Oats contain a gluten-like prolamin protein called avenin and early food challenge studies indicated they can cause clinical relapse in some people with CD (3). More recent oat feeding studies that control for the confounding effect of wheat and barley contamination have indicated that pure oats are safe in CD although methodological limitations of these studies have been identified (4). A few clinical studies have shown mucosal inflammation (5), raised intra-epithelial lymphocytes (6, 7), or villous atrophy (8) induced by oats, suggestive of an adverse CD effect. A variety of in vitro studies have shown oat fractions can induce pro-inflammatory immune effects (911). Importantly, key avenin peptides that stimulate the pathogenic gluten-specific T cells in CD patients in vivo have been defined (12, 13). These peptides contain the immunodominant T cell epitopes DQ2.5-ave-1a (PYPEQEEPF), DQ2.5-ave-1b (PYPEQEQPF), DQ2.5-ave-1c (PYPEQEQPI), and DQ2.5-ave-2 (PYPEQQPF) with close sequence homology to barley T cell epitopes immunotoxic in CD such as DQ2.5-hor-3 (PIPEQPQPY) (14). The collective uncertainty of these findings regarding the true clinical safety of oats in CD has translated into different feeding recommendations; while Australia and New Zealand mandate the exclusion of oats from the GFD, most countries do not.

Oats are the sixth most significant cereal crop in the world, with production exceeding 24 million tons annually, and Avena sativa is the most important crop (15). Oats, wheat, barley and rye belong to the same Poaceae family but oats are sub-classified into the Aveneae tribe, while the other cereals belong to the Triticeae tribe. This phylogenetic relationship is exemplified by the homology between oat avenin sequences with those in α- and γ-gliadins of wheat, the B-hordeins of barley and the γ-secalins of rye. Notably, there is no homology with the 33 mer peptide from wheat α-gliadin that encompasses several highly immunostimulatory T cell epitopes in CD. An important distinction is that within the Triticeae tribe, gluten protein makes up 75–80% of the protein in wheat, 45–50% in rye, and 50–55% in barley, but in the Aveneae tribe the equivalent prolamin protein (avenin) makes up only 10–15% of the protein i.e., 1% of the flour (16). This has particular relevance for feeding studies in CD. To illustrate, the consumption of 3–7 g wheat gluten daily induces typical clinical effects in most CD patients after 2 weeks (17), however the equivalent avenin prolamin dose would require the consumption of ~300–700 g oats per day. As a standard serving size is ~30–40 g, this is impractical and makes oat feeding studies aiming to reliably induce and assess biological effects near impossible.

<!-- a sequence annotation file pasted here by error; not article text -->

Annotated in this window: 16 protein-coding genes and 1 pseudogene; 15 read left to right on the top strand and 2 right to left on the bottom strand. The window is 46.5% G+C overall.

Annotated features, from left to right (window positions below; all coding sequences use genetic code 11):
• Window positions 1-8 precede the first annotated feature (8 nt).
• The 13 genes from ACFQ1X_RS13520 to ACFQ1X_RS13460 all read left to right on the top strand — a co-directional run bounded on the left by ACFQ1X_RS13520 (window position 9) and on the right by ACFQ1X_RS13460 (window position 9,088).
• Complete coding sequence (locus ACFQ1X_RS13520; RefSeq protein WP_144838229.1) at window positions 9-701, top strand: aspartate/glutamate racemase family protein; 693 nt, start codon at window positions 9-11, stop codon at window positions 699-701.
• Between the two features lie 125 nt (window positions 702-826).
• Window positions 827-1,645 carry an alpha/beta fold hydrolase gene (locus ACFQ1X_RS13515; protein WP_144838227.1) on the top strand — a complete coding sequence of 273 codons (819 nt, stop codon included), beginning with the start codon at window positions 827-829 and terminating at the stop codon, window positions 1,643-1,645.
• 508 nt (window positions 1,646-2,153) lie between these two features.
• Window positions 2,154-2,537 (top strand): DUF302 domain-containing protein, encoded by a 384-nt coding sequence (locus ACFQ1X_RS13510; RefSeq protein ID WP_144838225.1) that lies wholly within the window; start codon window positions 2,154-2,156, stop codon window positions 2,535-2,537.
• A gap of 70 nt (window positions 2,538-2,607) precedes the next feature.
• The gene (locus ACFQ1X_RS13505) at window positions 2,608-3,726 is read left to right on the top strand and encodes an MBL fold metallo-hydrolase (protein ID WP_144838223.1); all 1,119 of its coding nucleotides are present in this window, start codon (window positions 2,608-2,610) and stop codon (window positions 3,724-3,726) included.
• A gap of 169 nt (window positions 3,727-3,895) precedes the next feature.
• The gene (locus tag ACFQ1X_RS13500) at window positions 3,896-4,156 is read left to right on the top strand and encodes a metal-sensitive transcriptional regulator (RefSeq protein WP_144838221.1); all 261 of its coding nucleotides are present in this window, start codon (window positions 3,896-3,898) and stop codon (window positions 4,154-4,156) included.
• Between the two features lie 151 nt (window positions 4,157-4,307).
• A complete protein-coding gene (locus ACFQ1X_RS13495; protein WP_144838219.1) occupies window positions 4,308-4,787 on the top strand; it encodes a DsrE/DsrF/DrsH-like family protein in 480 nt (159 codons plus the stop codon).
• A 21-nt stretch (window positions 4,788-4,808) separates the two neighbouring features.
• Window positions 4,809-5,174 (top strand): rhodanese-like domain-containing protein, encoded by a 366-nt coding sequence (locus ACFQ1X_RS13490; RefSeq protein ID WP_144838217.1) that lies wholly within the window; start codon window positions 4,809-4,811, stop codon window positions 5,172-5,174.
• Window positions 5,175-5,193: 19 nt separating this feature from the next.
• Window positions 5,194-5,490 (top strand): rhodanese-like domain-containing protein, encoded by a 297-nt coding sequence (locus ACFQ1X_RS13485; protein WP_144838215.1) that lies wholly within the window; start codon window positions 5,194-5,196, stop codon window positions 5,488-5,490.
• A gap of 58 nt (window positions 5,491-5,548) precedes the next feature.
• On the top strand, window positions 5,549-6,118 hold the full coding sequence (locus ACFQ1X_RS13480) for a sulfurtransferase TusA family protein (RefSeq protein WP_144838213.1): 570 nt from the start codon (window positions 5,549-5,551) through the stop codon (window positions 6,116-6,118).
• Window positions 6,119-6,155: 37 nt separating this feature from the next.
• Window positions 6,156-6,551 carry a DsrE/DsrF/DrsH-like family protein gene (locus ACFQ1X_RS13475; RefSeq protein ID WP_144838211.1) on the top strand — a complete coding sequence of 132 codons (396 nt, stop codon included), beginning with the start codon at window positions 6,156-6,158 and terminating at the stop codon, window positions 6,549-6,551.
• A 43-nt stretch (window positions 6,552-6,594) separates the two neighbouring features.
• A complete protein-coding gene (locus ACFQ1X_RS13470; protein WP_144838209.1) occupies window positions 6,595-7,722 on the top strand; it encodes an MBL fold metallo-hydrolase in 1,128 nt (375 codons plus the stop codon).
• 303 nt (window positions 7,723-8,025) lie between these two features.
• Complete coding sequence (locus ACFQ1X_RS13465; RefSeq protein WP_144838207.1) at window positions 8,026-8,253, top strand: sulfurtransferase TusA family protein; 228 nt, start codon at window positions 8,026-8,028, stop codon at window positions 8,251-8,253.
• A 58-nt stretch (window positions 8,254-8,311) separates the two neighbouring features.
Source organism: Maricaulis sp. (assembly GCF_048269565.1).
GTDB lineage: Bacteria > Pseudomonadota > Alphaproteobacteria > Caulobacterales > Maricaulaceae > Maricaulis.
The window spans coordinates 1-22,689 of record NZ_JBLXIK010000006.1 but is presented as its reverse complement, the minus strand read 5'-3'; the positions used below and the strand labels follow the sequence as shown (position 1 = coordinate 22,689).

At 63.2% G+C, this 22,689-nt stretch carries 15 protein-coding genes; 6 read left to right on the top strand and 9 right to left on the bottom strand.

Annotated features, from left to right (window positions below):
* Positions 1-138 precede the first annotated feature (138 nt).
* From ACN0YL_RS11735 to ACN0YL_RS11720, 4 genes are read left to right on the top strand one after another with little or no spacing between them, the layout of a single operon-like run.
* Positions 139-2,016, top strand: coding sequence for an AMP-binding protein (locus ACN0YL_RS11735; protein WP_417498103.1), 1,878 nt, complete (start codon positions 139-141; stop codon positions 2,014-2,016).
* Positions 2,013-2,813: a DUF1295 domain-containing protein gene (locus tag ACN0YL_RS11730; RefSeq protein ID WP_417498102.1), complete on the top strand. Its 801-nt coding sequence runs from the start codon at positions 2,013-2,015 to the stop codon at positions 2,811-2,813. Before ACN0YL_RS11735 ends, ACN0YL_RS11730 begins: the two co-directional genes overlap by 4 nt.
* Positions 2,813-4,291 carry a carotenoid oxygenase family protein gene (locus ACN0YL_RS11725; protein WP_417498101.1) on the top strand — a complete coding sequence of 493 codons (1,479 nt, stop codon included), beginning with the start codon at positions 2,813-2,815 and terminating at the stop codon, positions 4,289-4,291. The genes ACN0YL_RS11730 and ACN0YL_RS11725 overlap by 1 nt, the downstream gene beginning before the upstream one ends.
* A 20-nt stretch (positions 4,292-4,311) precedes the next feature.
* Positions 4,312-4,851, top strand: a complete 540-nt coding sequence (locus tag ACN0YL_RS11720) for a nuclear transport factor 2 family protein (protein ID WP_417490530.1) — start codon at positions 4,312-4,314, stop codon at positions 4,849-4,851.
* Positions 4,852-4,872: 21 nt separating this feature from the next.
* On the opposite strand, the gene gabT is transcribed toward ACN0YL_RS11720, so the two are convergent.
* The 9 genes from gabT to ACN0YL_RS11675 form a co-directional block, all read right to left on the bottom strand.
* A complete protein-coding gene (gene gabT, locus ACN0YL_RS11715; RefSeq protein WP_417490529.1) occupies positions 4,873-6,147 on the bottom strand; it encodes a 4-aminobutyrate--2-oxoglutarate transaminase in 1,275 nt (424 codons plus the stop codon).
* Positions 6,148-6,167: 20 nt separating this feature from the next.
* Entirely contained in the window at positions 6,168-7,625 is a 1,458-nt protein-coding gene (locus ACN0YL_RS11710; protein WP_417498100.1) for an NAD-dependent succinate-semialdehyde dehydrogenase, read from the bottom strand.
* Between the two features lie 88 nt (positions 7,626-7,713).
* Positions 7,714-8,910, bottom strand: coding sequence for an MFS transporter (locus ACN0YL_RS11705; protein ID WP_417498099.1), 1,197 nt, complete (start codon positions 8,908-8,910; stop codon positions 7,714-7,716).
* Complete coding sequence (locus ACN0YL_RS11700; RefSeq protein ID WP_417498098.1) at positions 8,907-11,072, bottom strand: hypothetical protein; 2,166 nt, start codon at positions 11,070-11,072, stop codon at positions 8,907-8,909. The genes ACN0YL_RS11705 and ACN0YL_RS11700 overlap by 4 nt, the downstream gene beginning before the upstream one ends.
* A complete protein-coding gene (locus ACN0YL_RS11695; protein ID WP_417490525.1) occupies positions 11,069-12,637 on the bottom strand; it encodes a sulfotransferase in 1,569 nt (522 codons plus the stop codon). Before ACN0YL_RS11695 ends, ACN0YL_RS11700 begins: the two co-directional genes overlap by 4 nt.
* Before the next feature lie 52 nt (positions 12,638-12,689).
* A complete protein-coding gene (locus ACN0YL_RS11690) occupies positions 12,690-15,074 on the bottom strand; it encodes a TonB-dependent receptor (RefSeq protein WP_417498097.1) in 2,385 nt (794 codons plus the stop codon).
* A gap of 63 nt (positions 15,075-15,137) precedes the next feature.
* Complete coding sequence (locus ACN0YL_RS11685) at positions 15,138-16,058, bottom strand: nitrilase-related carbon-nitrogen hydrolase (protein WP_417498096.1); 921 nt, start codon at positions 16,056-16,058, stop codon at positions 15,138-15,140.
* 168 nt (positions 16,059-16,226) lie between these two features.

A strict GFD is essential to ensure mucosal healing in CD and a failure to heal is correlated with higher morbidity and mortality (18, 19). This is an onerous, costly and restrictive treatment and its ability to induce CD remission is compromised by poor dietary adherence (20). The GFD is generally lower in dietary fiber and frequently higher in simple carbohydrates and fat (21). The introduction of oats to the GFD increases the range of foods that can be consumed, provides an excellent source of fiber and increases GFD palatability and adherence. Soluble fiber and β-glucan found in oats have been associated with a range of health benefits including reduced serum cholesterol (22, 23). Oats may support the 8–10% of CD patients who also suffer Type 1 diabetes mellitus by lowering post-prandial glycaemia and improving glycaemic control. Long-term oat consumption in CD may also improve quality of life (24).